Tips to avoid occupational burnout
By JEFF HADEN
I had just read an early version of a new book and decided to do a quick survey during a speaking engagement. I asked the audience, “How many of you feel overworked and overwhelmed?”
As far as I could tell, every hand was raised. No surprise there. We all feel overworked. And we all feel overwhelmed, at least some of the time. Even if by other people’s standards, we seem to have it easy, to us it still feels like we’re overwhelmed.
Effectively balancing our professional and personal lives is a problem we all struggle with. Maybe that’s because we look outside ourselves for solutions: software, apps, devices, time management systems and such.
All of those can help, but as Scott Eblin, author of Overworked and Overwhelmed: The Mindfulness Alternative, says, “The only person who is going to keep you from feeling overworked and overwhelmed is you.”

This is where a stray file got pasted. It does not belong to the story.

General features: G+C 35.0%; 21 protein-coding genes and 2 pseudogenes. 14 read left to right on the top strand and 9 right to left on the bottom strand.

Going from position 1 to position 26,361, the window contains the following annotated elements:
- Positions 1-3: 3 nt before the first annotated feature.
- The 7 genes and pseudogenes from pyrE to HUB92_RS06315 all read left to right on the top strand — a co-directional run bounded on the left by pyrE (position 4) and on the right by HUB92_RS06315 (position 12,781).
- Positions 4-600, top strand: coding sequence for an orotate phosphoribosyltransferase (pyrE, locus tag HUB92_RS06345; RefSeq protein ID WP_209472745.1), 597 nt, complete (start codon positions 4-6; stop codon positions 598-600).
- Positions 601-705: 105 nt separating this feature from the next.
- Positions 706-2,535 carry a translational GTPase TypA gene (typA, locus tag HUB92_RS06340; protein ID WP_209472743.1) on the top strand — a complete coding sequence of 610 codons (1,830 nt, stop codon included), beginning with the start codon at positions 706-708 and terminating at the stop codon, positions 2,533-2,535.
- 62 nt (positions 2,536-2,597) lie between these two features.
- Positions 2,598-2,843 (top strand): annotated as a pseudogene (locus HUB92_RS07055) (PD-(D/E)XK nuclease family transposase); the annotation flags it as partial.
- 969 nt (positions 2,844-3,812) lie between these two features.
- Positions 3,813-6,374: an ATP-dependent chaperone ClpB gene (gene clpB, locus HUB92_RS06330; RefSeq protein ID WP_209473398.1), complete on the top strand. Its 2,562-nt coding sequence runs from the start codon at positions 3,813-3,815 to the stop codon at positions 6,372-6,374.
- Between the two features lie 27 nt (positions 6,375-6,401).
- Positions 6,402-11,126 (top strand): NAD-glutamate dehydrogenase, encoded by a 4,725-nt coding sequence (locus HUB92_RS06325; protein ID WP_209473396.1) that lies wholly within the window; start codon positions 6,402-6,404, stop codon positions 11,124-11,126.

To Eblin, it all starts with one thing. You must commit to intentionally managing your time so you have a fighting chance of showing up at your best: your most inspired, your most productive, and your most “in the flow.”
So, how do you do that? Here are Eblin’s tips:
1. Recognise and overcome the tyranny of the present
People who are always “in the moment” don’t look ahead and make plans to pursue their goals and dreams. Though there are things you need to do every day, much of what you think you need to do isn’t particularly important – especially where your long-term goals are concerned.
That’s why you should. . .
2. Ask, “Is this really necessary?”
Challenge your basic assumptions about your regular habits. Do you need to have that meeting? Do you need to create that report? Do you need to respond to that e-mail?
In many cases, you don’t, but you do anyway simply because that’s what you’ve always done. Eliminate as many “nice to do” tasks as possible. Not only will you have more time, you’ll also have more time to be effective where it really matters.
3. Push reset on your calendar